Investable Universe takes a minor detour in this episode: while we've talked about tokenization and digitalization of real assets on several podcasts, this time we're talking about the realization of digital assets. That's one way of conceptualizing NFT's, non-fungible tokens. Is there a future for institutional investment in digital assets, and are NFT's purely a fad or a foretaste of the future of asset digitalization? Futurologist Ben Way is a multi-hyphenate tech entrepreneur and venture investor, as well as the CEO of Silicon Valley venture advisory the Rainmakers, acknowledged as one of the world's first tech incubators and fast-tracker of 204 companies. Rainmakers has advised the Executive Office of the President of the United States on the rollout of UTMS telecom technology, worked with the Microsoft Innovation Team on SaaS. Now, Way has launched a new company, TokenMaker, where users can create their own no-code tokens and NFT's.
39 minutes | Apr 19, 2021
Kathy Hannun, Dandelion Energy Co-Founder and longtime Google X engineer, on geothermal energy in the U.S.
Why hasn't the United States embraced the potential of geothermal energy like other countries have? This question vexed Kathy Hannun, former engineer and executive at Google X, the "moonshot" innovation lab at Alphabet. So she founded Dandelion Energy, the home geothermal startup that just received a $30 million Series B venture capital round, led by Bill Gates's Breakthrough Energy Ventures. Kathy Hannun has been recognized as one of FastCompany's Most Creative People in Business and as a Leader of Tomorrow in Albany Business Review's "40 Under 40." In this episode, she talks about the geothermal market opportunity in the U.S., how she designed a system that to surmount traditional barriers to entry for geothermal, and bringing new investors to Dandelion.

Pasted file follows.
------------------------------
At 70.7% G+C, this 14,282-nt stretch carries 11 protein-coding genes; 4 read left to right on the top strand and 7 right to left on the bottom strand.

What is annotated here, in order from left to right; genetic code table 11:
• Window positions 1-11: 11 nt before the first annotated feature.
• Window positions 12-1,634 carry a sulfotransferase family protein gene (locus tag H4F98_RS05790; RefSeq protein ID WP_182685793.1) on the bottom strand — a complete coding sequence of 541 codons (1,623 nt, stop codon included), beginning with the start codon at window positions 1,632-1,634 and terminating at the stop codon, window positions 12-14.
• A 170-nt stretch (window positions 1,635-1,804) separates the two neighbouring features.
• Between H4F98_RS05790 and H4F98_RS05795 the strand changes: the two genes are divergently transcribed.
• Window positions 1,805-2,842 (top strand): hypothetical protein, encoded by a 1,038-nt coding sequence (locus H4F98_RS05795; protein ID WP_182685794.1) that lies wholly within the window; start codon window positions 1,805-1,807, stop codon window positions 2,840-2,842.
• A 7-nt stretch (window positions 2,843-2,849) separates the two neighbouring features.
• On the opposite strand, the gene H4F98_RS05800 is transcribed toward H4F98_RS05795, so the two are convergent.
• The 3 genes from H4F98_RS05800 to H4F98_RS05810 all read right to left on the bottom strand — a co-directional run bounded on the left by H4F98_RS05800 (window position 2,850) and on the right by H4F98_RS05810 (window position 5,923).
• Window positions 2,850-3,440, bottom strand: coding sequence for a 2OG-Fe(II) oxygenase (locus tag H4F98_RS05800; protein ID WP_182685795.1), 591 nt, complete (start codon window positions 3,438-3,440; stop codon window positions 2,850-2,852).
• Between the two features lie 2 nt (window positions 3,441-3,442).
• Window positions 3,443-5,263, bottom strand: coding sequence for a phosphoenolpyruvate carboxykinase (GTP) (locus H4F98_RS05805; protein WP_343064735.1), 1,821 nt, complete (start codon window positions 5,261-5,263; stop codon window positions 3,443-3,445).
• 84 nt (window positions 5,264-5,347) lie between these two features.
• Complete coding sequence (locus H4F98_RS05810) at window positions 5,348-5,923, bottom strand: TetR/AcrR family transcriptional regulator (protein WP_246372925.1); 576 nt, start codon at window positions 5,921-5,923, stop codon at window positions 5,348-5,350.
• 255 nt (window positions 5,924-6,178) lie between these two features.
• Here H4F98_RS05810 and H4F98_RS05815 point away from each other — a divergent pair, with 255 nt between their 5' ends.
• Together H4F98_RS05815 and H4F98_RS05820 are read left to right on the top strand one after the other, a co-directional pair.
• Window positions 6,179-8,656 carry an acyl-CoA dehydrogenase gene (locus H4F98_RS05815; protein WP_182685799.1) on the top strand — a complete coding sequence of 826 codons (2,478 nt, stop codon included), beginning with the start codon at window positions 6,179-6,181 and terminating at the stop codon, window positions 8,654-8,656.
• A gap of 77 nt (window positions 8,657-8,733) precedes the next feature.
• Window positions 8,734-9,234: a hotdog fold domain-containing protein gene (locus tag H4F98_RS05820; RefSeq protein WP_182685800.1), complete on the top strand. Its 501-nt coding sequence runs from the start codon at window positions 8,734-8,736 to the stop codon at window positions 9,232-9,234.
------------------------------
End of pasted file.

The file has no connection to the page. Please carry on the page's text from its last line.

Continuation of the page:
26 minutes | Apr 12, 2021
Raghu Kilambi of PowerTap Hydrogen on the emerging hydrogen (infrastructure) economy
As the global economy transitions to renewable sources, along with new applications in fuel cell batteries, in electric vehicles, and rocket fuel, the hydrogen energy market is expected to top $208 billion in value by 2027 ($130 billion just in the U.S.) with the potential to create 700,000-plus jobs, according to some market estimates. This episode's guest is Raghu Kilambi, CEO and CFO of PowerTap Hydrogen, an emerging company that partners with fueling networks to install hydrogen fueling stations in the U.S. and Canada, speaking about the future of the "hydrogen economy" and the infrastructure required to store, transport, and deploy it.
45 minutes | Mar 30, 2021
Ceylon Graphite Chairman and CEO Bharat Parashar on the future of the global graphite market
Are boom times ahead for the global graphite market? An essential component in EV batteries and energy storage, in smart materials and Internet of Things applications, in water treatment in lightweight composite materials used in aerospace, and in biomedical devices, graphite has been deemed so critical to the 21st century supply chain—as a battery metal and so much else--that it has been officially designated a strategic critical mineral by the United States. In this episode, Bharat Parashar, Chairman and CEO of Ceylon Graphite, talks about the future of the commodity that his firm calls "the new oil."